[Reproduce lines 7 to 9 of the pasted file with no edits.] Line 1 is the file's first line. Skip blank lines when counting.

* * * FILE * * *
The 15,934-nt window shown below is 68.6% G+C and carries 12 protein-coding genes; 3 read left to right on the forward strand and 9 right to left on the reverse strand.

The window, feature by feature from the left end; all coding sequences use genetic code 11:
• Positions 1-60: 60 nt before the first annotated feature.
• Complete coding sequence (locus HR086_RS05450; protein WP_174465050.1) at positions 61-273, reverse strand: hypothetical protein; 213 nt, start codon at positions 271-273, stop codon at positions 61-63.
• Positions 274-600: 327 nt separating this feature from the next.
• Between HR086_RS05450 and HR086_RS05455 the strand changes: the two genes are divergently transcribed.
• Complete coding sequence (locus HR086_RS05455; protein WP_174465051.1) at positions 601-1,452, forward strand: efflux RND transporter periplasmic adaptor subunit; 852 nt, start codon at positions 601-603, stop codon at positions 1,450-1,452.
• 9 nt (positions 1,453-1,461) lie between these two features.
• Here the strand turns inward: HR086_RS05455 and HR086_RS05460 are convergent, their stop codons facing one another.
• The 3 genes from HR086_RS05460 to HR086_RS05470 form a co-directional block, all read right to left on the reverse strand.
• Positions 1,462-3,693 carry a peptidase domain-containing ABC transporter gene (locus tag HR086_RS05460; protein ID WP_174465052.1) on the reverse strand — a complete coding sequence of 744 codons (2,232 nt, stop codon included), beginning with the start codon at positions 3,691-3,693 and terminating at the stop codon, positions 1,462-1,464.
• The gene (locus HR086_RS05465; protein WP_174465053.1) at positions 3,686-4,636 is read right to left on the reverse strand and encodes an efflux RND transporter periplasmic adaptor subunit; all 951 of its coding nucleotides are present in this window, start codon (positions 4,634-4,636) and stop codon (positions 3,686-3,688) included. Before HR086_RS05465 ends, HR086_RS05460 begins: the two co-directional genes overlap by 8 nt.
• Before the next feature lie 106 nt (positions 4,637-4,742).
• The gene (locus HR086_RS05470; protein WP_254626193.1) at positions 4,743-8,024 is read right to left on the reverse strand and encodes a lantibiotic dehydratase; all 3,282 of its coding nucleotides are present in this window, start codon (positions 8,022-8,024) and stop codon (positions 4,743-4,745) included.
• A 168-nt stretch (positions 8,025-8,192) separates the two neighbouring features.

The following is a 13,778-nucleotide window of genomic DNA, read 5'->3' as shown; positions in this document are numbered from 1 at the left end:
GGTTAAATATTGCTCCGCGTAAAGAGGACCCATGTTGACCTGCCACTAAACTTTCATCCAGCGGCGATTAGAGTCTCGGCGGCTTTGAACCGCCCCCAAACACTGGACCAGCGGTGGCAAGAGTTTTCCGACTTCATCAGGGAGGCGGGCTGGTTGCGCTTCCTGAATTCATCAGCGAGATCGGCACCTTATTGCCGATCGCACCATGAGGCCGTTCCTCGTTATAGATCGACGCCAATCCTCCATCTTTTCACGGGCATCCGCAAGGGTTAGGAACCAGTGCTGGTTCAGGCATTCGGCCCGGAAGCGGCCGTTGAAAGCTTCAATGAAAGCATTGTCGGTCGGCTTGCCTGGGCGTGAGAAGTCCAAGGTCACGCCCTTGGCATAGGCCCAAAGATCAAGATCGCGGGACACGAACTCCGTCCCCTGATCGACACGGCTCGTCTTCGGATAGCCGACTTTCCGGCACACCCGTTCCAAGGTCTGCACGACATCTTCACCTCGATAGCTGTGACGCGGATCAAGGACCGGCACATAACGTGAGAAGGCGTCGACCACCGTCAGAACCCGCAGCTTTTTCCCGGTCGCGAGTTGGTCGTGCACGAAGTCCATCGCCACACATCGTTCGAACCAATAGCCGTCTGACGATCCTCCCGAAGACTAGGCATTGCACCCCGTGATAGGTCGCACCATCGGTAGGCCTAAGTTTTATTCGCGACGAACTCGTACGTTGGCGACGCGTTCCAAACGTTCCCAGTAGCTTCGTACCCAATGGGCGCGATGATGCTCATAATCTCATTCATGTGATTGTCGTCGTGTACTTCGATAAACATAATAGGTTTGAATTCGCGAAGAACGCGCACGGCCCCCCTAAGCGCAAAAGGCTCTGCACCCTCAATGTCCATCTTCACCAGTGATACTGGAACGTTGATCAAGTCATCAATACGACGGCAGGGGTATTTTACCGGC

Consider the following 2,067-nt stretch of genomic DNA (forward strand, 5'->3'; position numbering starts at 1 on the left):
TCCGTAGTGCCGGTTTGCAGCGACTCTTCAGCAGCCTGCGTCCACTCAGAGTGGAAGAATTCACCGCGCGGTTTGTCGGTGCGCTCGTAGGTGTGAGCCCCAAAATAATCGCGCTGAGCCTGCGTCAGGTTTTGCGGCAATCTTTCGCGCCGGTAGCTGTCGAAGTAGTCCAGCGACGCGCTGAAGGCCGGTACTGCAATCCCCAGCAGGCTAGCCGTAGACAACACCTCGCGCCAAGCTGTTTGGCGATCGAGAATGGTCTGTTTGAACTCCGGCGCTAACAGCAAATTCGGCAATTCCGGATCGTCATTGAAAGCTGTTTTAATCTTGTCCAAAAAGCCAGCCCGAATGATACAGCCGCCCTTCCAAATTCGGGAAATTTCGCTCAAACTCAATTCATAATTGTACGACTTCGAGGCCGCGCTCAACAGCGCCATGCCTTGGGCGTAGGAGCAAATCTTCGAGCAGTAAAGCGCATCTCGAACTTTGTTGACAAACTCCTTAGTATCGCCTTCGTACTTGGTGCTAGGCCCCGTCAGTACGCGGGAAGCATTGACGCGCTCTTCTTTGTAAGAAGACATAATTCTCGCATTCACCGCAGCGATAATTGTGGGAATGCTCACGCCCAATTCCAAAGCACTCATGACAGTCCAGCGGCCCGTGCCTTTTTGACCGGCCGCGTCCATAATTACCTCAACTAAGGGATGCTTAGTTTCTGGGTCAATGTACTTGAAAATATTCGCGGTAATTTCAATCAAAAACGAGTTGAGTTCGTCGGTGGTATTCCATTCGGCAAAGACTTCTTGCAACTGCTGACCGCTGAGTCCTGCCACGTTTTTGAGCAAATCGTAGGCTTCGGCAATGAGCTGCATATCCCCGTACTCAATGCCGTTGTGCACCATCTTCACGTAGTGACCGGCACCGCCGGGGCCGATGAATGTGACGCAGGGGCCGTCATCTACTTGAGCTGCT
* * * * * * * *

• Complete coding sequence (locus HR086_RS05455; protein WP_174465051.1) at positions 601-1,452, forward strand: efflux RND transporter periplasmic adaptor subunit; 852 nt, start codon at positions 601-603, stop codon at positions 1,450-1,452.
• 9 nt (positions 1,453-1,461) lie between these two features.
• Here the strand turns inward: HR086_RS05455 and HR086_RS05460 are convergent, their stop codons facing one another.